What’s the best knowledge management system? What systems or platforms do you recommend for knowledge management?

In most cases, we think that the best knowledge management system is one that’s already being used within your organization. Information and knowledge management should be an integrated part of everyday processes, workflows, and tasks, not a siloed set of activities.

As a result, we’re not fans of standalone knowledge management systems. (Plus, most organizations already have too many platforms — a knowledge management pain point in itself!)

For many of our clients, we recommend using Microsoft 365, Google’s G Suite, or a CRM platform such as Salesforce to serve as their core knowledge management system.

Microsoft 365 includes a whole suite of tools that can work quite well for knowledge management purposes. When properly configured, secured, and implemented, Microsoft Teams, SharePoint, and OneDrive, are powerful tools for knowledge sharing, discovery, and collaboration.

Another popular option is using a CRM such as Salesforce as the backbone for knowledge management. Salesforce has many knowledge sharing features and capabilities, including a robust knowledge base and the ability to deploy online communities for groups of stakeholders such as members, collaboration partners, clients, or customers. Using Salesforce or a similar platform as the basis for knowledge management works best for organizations that heavily rely on a CRM for most daily tasks and where all staff members have access/accounts.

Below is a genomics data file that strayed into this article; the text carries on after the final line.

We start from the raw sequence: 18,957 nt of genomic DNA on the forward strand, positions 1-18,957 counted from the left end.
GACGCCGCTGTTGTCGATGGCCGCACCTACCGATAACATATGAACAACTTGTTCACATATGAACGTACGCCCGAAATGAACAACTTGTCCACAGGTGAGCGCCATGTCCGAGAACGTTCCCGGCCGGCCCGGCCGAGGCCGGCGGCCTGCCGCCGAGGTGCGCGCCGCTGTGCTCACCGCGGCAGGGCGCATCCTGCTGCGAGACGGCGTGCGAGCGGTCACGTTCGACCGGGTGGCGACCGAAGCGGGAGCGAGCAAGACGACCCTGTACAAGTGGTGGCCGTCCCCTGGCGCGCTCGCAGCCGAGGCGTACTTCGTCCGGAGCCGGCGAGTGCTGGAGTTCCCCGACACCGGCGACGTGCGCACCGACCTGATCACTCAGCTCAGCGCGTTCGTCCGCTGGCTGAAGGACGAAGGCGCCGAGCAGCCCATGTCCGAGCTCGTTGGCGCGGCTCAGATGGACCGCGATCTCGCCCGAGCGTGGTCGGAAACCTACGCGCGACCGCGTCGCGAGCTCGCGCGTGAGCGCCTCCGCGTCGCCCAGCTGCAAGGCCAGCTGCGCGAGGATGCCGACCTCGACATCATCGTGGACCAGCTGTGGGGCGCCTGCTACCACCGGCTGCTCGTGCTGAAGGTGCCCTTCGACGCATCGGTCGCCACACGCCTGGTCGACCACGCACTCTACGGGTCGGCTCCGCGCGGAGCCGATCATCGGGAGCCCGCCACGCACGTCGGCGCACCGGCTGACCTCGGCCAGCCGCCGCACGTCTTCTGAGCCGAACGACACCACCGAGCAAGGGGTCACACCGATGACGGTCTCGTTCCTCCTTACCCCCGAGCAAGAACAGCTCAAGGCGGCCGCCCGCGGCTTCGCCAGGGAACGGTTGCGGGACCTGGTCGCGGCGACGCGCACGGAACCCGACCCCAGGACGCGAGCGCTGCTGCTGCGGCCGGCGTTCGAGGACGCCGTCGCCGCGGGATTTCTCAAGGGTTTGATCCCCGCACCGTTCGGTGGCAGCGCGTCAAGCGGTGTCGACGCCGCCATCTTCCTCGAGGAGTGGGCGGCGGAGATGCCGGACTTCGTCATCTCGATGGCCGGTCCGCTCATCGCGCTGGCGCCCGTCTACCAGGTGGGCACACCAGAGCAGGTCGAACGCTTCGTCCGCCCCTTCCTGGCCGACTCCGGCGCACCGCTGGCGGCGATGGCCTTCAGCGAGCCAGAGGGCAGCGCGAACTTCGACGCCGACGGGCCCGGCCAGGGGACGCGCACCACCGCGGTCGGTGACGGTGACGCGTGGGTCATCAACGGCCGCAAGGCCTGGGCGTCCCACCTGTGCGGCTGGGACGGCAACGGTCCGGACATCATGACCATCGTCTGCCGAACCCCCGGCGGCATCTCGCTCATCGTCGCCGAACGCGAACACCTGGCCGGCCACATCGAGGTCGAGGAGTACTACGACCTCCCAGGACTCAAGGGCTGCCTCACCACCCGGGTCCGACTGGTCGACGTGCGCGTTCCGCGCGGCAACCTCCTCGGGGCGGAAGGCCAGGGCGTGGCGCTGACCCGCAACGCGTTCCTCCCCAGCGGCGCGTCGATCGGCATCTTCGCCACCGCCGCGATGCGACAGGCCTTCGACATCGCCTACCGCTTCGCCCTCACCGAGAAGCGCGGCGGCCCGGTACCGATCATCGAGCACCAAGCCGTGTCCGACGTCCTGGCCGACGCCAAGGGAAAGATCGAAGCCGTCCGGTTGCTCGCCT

In any case, there isn’t a one-size-fits-all solution or a single best knowledge management system. Technology should enable good knowledge management practices, but platforms alone won’t transform an organization — they’re just a starting point.

How do we get started with improving our organization’s approach to knowledge management?

For our clients, we begin with a discovery and assessment process to fully flesh-out what’s working and what’s not within an organization’s knowledge management environment — everything related to how data, information, and knowledge are captured, secured, stored, shared, and re-used. We look at gaps, pain points, and risks within the current environment as well as strengths to build upon.

Once we’ve fully assessed the current environment, we work closely with our clients to develop a knowledge management strategy to establish a vision for the future. After a strategy has been defined, we can determine a course of action and prioritize and sequence tactics that align with the strategy.

It’s critically important that a knowledge management strategy drives tactics, technology, and implementation, not the other way around. An implementation roadmap should connect the dots between strategy and tactics.

Once the implementation roadmap in place, it’s time for implementation. We’re fans of iterative, agile approaches that allow for testing, learning, and fine-tuning along the way.

Ask us a question

Want to submit a question for this knowledge management FAQ? Send us an email or contact us.

From the FireOak Blog

News and insights from the FireOak team about managing, securing, and sharing knowledge